The robot handles two cycles: first, the robot checks row by row that the aluminum housing parts are lined correctly on a tray. The robot then picks up the part, places it into a clamp, picks up a silicone injector and aligns the silicone on the inside edge of the housing. Placing down the injector, the robot picks and places an acrylic disc on top of the silicone.

"The robots then does a process we call 'the twist,' because, no matter what, we found that the silicone never reaches a perfect circle. To spread it equally, the robot uses a suction device to press down and twist the acrylic disc, thereby spreading the silicone perfectly before placing the assembled part back on the tray," Rosenberg said.

Five-fold efficiency gain

The other cycle that the robot is preprogrammed for is the drilling and soldering process. The robot picks a disc with a copper base out of a dispenser and places it into an optical laser sensor that aligns the disc, then the robot places the disk into a holder, affixing it by closing two clamps.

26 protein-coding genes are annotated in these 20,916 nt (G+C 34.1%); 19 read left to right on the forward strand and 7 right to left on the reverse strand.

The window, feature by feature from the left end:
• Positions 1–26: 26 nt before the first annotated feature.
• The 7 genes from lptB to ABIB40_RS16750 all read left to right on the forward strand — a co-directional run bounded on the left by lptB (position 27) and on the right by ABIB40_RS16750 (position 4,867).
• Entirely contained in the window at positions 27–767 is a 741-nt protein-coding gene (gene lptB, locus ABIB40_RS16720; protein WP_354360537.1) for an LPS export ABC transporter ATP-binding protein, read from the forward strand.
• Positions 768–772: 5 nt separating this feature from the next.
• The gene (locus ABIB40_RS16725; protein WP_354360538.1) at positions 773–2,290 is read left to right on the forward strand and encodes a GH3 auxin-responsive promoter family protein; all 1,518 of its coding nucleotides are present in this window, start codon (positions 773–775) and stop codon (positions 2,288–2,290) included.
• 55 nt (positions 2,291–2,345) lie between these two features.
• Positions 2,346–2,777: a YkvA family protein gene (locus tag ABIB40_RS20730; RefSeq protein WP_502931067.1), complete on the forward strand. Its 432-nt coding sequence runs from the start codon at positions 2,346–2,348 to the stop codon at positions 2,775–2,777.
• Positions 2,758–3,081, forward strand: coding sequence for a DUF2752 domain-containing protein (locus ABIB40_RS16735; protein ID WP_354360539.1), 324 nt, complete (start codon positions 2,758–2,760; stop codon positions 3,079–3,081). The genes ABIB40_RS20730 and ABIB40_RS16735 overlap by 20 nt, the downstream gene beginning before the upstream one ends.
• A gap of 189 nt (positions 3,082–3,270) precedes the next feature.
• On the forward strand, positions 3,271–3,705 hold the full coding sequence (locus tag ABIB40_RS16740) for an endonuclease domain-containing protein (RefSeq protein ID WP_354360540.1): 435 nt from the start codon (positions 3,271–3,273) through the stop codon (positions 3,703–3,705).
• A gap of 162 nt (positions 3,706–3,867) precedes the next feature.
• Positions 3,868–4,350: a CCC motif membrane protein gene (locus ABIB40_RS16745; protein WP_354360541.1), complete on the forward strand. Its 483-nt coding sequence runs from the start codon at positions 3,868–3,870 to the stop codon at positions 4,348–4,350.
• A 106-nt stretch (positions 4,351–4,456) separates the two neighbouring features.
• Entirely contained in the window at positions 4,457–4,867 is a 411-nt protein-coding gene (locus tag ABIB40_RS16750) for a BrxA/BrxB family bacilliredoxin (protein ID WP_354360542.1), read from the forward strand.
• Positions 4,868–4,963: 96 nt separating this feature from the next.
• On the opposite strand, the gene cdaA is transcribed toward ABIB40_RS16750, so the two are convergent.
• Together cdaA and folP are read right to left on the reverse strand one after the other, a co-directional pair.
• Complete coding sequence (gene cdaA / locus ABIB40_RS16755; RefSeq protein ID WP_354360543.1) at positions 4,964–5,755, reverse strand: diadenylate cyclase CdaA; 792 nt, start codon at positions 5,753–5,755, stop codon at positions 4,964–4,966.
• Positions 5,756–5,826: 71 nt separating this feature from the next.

"Next step is the robot grabbing a drill from the utility belt, followed by sort of peck drilling process, because the acrylic shatters if you just force it. The robot is sensitive enough to basically pop it in until it makes a perfect hole," Rosenberg said.

With drilling complete, the robot places the drill back into the utility belt and releases one of the clamps, allowing an open area where the soldering iron with an automatic soldering feeder can come in. Back at the utility belt, the robot grabs the soldering iron, putting three points of pre-soldering right on the copper and around the hole that was drilled. Once that step is completed, the robot flushes out any debris by puffing a bit of air, unlatches the second clamp, then grabs the disc and places it into another tube with completed parts. As a result, pre-soldering has increased the efficiency of the process almost fivefold, according to Rosenberg.

Robot: a collaborative third hand

Rosenberg explained that before the robot, the manual soldering process really required the operator to have three hands. "We have these boards where you'd have to clamp the wires, because the human being had to hold a soldering pin and the solder wire. Now the robot places the pre-solder in exactly the positions where you're supposed to be soldering those wires," he said. "So instead of having to also hold the soldering wire, the human being is able to take the disc, hold the wire in one hand instead of a clamp; and then simply solder. The robot made it much cleaner and easier for everybody; it's truly a collaborative approach."

Quick robot integration